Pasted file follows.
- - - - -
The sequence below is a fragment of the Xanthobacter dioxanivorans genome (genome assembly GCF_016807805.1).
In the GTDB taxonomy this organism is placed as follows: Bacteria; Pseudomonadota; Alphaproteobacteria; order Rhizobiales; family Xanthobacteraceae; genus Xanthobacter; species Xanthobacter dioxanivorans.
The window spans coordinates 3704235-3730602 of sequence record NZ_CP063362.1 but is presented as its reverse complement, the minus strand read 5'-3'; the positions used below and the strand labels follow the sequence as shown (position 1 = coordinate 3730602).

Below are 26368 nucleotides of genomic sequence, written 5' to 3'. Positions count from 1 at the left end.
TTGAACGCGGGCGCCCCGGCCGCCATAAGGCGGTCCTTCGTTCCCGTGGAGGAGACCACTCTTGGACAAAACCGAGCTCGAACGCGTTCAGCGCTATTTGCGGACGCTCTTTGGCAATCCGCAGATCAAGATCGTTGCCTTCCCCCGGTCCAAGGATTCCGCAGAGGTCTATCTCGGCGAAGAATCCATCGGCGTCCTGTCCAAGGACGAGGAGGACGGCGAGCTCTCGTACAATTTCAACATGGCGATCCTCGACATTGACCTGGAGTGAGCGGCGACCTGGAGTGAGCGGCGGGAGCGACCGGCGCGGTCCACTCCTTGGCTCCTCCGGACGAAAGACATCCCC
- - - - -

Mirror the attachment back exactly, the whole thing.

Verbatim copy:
The sequence below is a fragment of the Xanthobacter dioxanivorans genome (genome assembly GCF_016807805.1).
In the GTDB taxonomy this organism is placed as follows: Bacteria; Pseudomonadota; Alphaproteobacteria; order Rhizobiales; family Xanthobacteraceae; genus Xanthobacter; species Xanthobacter dioxanivorans.
The window spans coordinates 3704235-3730602 of sequence record NZ_CP063362.1 but is presented as its reverse complement, the minus strand read 5'-3'; the positions used below and the strand labels follow the sequence as shown (position 1 = coordinate 3730602).

Below are 26368 nucleotides of genomic sequence, written 5' to 3'. Positions count from 1 at the left end.
TTGAACGCGGGCGCCCCGGCCGCCATAAGGCGGTCCTTCGTTCCCGTGGAGGAGACCACTCTTGGACAAAACCGAGCTCGAACGCGTTCAGCGCTATTTGCGGACGCTCTTTGGCAATCCGCAGATCAAGATCGTTGCCTTCCCCCGGTCCAAGGATTCCGCAGAGGTCTATCTCGGCGAAGAATCCATCGGCGTCCTGTCCAAGGACGAGGAGGACGGCGAGCTCTCGTACAATTTCAACATGGCGATCCTCGACATTGACCTGGAGTGAGCGGCGACCTGGAGTGAGCGGCGGGAGCGACCGGCGCGGTCCACTCCTTGGCTCCTCCGGACGAAAGACATCCCC